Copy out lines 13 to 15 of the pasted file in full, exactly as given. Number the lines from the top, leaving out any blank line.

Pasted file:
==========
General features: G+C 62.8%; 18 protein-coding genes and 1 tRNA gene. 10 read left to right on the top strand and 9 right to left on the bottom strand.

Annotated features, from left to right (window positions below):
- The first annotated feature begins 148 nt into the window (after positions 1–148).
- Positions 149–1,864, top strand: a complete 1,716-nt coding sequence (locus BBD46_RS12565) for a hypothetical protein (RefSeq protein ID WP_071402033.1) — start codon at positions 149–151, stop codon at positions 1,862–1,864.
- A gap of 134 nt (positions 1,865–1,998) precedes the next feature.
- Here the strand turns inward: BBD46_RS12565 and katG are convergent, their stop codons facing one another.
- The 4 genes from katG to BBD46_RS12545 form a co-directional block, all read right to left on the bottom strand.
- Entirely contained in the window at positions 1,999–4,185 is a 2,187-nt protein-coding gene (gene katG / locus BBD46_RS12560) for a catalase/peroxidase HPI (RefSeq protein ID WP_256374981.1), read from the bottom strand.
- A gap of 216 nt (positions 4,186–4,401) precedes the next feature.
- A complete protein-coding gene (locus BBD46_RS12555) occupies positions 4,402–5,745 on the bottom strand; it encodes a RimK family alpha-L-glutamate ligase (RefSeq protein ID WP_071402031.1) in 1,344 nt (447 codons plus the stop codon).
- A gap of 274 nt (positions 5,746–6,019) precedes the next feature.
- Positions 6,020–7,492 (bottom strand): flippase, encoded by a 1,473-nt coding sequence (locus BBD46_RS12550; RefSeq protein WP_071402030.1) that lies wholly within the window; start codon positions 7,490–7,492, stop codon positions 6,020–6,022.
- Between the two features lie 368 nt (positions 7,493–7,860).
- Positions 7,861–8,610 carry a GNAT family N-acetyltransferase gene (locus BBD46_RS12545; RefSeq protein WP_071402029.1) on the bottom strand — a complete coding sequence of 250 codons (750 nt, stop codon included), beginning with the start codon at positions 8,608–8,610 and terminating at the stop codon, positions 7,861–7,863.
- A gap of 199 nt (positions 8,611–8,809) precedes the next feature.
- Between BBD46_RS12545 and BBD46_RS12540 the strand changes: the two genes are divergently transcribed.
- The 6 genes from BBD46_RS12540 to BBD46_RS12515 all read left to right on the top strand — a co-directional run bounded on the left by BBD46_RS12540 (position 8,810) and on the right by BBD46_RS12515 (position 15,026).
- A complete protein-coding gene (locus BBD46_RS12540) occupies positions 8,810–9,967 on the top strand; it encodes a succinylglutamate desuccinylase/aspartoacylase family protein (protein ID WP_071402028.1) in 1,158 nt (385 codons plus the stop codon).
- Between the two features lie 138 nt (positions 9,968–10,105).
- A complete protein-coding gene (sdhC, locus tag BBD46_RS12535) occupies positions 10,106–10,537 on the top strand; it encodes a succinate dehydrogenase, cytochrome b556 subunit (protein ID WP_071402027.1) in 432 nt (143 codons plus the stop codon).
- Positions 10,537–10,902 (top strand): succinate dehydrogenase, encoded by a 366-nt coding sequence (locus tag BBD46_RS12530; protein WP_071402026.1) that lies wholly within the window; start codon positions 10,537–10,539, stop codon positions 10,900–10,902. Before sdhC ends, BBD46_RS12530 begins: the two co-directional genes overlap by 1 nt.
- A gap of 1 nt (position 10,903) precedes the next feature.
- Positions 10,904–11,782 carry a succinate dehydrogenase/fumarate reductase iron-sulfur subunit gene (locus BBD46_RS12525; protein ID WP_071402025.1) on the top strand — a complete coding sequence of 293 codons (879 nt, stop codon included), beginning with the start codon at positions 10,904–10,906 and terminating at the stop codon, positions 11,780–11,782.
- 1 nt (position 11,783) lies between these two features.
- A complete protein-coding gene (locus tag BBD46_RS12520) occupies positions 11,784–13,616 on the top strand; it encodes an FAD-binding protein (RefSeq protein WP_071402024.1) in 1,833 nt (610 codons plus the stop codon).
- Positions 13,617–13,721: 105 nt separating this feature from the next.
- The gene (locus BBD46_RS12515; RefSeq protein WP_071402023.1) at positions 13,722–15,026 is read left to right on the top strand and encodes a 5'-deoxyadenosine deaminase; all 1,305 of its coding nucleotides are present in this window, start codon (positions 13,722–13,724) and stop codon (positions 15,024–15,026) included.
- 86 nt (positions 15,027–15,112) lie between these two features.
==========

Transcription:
- Between the two features lie 368 nt (positions 7,493–7,860).
- Positions 7,861–8,610 carry a GNAT family N-acetyltransferase gene (locus BBD46_RS12545; RefSeq protein WP_071402029.1) on the bottom strand — a complete coding sequence of 250 codons (750 nt, stop codon included), beginning with the start codon at positions 8,608–8,610 and terminating at the stop codon, positions 7,861–7,863.
- A gap of 199 nt (positions 8,611–8,809) precedes the next feature.